Would any of the magazine’s staff attending a game dare to openly mock a disabled serviceman who didn’t catch a foul ball?  Probably not, since the likelihood of some fans of the National Pastime taking offense and throwing a beer in their smug, ignorant faces would be a real risk. Ah, but from the safety of an office  in New York City and hiding behind a pseudonym—of course, Extra Mustard might be the jerk’s real name, I suppose—it’s easy to insult an elderly U.S. Senator, military veteran and war hero for the consequences of the wounds he sustained in the service of his nation.

Eventually SI was tipped off to its error, and it quietly removed the last sentence. No apology, of course. Such is the historical, cultural, political and ethical ignorance of a substantial portion of our national media.

_____________________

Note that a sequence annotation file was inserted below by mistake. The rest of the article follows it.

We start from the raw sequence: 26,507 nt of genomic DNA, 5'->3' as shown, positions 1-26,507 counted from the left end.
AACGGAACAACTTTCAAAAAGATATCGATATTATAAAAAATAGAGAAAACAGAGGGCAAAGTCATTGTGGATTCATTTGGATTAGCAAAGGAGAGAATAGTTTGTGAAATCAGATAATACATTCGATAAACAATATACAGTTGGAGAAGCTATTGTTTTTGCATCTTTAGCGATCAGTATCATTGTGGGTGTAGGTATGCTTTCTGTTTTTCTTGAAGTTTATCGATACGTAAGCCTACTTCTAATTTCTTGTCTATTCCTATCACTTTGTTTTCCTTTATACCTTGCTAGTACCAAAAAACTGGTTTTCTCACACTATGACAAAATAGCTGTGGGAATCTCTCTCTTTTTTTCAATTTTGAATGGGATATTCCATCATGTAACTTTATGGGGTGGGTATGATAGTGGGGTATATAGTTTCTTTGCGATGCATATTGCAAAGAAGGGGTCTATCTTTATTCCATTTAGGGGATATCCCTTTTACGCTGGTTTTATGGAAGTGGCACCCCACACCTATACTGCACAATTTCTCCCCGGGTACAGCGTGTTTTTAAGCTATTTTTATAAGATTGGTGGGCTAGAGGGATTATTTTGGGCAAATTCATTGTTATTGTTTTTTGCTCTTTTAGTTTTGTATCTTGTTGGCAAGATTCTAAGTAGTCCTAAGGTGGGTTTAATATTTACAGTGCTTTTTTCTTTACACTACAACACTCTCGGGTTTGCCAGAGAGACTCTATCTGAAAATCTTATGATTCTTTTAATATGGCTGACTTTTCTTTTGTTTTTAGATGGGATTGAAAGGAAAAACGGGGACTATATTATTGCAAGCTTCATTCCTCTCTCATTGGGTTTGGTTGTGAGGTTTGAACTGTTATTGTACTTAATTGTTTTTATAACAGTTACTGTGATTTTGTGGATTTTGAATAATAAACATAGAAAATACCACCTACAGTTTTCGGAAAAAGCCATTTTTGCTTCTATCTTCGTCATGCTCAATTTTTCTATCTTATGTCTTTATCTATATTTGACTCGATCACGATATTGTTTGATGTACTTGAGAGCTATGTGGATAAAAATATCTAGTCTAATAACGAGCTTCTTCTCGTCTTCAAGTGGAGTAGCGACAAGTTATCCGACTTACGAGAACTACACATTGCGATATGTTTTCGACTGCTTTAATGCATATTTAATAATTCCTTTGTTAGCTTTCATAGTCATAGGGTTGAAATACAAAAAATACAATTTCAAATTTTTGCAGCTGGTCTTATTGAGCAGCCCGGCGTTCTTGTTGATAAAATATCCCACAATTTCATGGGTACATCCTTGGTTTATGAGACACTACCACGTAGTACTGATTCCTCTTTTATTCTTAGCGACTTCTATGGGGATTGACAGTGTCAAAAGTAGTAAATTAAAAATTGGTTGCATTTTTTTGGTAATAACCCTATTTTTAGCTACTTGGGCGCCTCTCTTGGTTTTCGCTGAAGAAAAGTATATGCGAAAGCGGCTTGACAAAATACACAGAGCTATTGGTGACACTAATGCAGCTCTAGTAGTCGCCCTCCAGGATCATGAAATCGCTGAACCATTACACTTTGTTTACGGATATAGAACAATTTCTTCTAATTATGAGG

Pointer: Newsbusters

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Ethics Hero Emeritus: Sir Nicholas Winton (1909 – 2015)

winton and child

Another hero of the Holocaust has died. Nicholas Winton organized and substantially financed the last-minute escape of 669 Jewish children from Czechoslovakia on the eve of World War II, but never sought the fame and public accolades that Oskar Schindler and Raoul Wallenberg received. He got the accolades anyway, especially in his native Great Britain and Czechoslovakia, once his heroics were publicized long after they occurred.

I had never heard of him or his exploits until the news reports of his death. Continue reading